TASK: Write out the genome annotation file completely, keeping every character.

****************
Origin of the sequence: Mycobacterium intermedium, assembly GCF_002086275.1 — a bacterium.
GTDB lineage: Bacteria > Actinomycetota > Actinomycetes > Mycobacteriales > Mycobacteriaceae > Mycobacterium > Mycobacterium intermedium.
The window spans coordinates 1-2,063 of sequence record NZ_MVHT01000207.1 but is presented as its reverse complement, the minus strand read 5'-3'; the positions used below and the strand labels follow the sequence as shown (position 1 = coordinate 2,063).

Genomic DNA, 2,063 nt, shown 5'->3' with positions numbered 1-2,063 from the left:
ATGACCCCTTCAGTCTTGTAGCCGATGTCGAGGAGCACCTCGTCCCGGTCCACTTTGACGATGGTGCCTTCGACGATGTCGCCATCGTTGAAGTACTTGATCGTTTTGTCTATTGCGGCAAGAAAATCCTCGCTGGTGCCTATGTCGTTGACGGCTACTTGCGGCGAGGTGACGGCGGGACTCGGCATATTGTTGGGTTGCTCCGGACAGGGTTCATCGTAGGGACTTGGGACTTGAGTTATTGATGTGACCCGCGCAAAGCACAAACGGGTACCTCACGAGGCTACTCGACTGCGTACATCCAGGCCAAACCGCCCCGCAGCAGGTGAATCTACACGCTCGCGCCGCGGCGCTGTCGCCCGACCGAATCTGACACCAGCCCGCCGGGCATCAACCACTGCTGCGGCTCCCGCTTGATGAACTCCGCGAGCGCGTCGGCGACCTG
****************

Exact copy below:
Origin of the sequence: Mycobacterium intermedium, assembly GCF_002086275.1 — a bacterium.
GTDB lineage: Bacteria > Actinomycetota > Actinomycetes > Mycobacteriales > Mycobacteriaceae > Mycobacterium > Mycobacterium intermedium.
The window spans coordinates 1-2,063 of sequence record NZ_MVHT01000207.1 but is presented as its reverse complement, the minus strand read 5'-3'; the positions used below and the strand labels follow the sequence as shown (position 1 = coordinate 2,063).

Genomic DNA, 2,063 nt, shown 5'->3' with positions numbered 1-2,063 from the left:
ATGACCCCTTCAGTCTTGTAGCCGATGTCGAGGAGCACCTCGTCCCGGTCCACTTTGACGATGGTGCCTTCGACGATGTCGCCATCGTTGAAGTACTTGATCGTTTTGTCTATTGCGGCAAGAAAATCCTCGCTGGTGCCTATGTCGTTGACGGCTACTTGCGGCGAGGTGACGGCGGGACTCGGCATATTGTTGGGTTGCTCCGGACAGGGTTCATCGTAGGGACTTGGGACTTGAGTTATTGATGTGACCCGCGCAAAGCACAAACGGGTACCTCACGAGGCTACTCGACTGCGTACATCCAGGCCAAACCGCCCCGCAGCAGGTGAATCTACACGCTCGCGCCGCGGCGCTGTCGCCCGACCGAATCTGACACCAGCCCGCCGGGCATCAACCACTGCTGCGGCTCCCGCTTGATGAACTCCGCGAGCGCGTCGGCGACCTG